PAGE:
On Oct. 25, The Pew Charitable Trusts sent comments to the Federal Housing Finance Agency in response to the agency’s request for input on the equitable housing finance plans for Fannie Mae and Freddie Mac. Pew’s letter highlighted opportunities to examine and improve equity in home financing.
Although most Americans use mortgages when buying homes, forthcoming Pew research suggests that tens of millions have used nonmortgage alternative financing arrangements, such as land contracts and rent-to-own. These arrangements often pose risks for buyers, such as hidden costs, threat of eviction, and loss of equity, and evidence shows deep disparities in usage across race, ethnicity, and geography. These challenges are particularly acute for people buying manufactured homes, a key source of housing for low- and moderate-income Americans.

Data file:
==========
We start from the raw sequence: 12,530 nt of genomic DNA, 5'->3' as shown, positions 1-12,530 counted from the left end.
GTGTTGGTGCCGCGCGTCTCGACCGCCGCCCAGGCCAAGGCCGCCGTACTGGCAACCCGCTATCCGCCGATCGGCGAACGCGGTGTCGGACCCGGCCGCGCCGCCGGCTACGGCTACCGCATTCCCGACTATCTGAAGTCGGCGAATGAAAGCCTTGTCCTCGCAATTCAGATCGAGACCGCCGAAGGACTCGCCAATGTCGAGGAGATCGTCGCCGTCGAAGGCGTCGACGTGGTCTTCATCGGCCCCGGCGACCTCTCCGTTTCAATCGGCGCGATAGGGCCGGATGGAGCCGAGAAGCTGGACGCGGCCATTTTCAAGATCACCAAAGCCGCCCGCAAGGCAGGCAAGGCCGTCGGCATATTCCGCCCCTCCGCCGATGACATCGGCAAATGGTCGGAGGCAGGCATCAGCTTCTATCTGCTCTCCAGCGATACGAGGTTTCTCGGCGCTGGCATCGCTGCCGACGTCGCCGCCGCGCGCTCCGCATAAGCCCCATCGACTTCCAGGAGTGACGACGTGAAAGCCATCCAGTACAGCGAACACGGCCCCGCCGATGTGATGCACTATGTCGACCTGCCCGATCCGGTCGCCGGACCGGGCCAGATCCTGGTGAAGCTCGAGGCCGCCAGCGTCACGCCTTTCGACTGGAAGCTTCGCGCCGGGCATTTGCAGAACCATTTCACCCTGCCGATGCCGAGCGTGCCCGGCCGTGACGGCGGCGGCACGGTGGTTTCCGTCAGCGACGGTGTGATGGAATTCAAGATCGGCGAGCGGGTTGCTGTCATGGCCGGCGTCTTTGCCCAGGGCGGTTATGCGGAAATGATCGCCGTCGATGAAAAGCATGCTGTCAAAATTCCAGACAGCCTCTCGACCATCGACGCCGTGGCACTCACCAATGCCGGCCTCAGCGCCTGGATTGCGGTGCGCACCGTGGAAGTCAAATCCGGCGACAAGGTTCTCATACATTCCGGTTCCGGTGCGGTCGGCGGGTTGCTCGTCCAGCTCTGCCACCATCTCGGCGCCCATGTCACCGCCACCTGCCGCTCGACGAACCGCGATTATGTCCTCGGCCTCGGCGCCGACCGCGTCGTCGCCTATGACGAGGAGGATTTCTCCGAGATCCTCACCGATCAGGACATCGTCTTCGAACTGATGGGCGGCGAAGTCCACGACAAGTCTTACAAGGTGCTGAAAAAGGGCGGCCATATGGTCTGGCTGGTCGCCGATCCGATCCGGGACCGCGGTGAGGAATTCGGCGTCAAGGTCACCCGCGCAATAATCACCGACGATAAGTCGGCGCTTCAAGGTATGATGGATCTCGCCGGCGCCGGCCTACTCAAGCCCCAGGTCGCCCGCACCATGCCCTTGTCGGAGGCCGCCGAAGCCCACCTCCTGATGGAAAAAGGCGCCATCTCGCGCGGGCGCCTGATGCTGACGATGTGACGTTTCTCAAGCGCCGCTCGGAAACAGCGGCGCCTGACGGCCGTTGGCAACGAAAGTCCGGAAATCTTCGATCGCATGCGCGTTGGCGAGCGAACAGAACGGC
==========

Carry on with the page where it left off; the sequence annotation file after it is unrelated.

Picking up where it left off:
Pew encouraged Fannie and Freddie to maintain a focus on the ways in which people finance their homes, particularly in communities where mortgage access is limited; address the disparities associated with various financing products; and consider four main objectives as they develop their plans:
- Evaluating housing quality.
- Understanding the rapidly expanding lease-purchase market and its outcomes.
- Conducting research on manufactured housing loan options and making the data publicly available.
- Assessing the small mortgage market and developing a pilot program to learn about lender and borrower challenges.